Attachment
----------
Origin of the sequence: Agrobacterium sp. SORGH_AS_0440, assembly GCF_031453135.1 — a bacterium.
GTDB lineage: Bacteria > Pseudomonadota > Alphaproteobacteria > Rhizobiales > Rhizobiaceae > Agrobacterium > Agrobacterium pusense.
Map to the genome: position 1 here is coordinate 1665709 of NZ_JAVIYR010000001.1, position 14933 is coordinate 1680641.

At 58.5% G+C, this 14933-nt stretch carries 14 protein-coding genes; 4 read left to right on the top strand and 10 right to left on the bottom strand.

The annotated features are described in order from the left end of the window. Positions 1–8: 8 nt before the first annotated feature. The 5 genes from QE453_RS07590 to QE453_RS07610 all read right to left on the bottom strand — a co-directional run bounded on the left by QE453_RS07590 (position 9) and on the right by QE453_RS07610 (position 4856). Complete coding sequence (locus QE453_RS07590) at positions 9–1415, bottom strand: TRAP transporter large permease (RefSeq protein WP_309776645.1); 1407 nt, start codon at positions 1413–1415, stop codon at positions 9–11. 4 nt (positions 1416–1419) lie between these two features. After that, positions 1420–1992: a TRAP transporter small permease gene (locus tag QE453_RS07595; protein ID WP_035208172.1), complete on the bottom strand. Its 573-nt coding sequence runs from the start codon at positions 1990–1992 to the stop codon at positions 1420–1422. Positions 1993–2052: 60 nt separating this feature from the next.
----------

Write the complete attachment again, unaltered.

Origin of the sequence: Agrobacterium sp. SORGH_AS_0440, assembly GCF_031453135.1 — a bacterium.
GTDB lineage: Bacteria > Pseudomonadota > Alphaproteobacteria > Rhizobiales > Rhizobiaceae > Agrobacterium > Agrobacterium pusense.
Map to the genome: position 1 here is coordinate 1665709 of NZ_JAVIYR010000001.1, position 14933 is coordinate 1680641.

At 58.5% G+C, this 14933-nt stretch carries 14 protein-coding genes; 4 read left to right on the top strand and 10 right to left on the bottom strand.

The annotated features are described in order from the left end of the window. Positions 1–8: 8 nt before the first annotated feature. The 5 genes from QE453_RS07590 to QE453_RS07610 all read right to left on the bottom strand — a co-directional run bounded on the left by QE453_RS07590 (position 9) and on the right by QE453_RS07610 (position 4856). Complete coding sequence (locus QE453_RS07590) at positions 9–1415, bottom strand: TRAP transporter large permease (RefSeq protein WP_309776645.1); 1407 nt, start codon at positions 1413–1415, stop codon at positions 9–11. 4 nt (positions 1416–1419) lie between these two features. After that, positions 1420–1992: a TRAP transporter small permease gene (locus tag QE453_RS07595; protein ID WP_035208172.1), complete on the bottom strand. Its 573-nt coding sequence runs from the start codon at positions 1990–1992 to the stop codon at positions 1420–1422. Positions 1993–2052: 60 nt separating this feature from the next.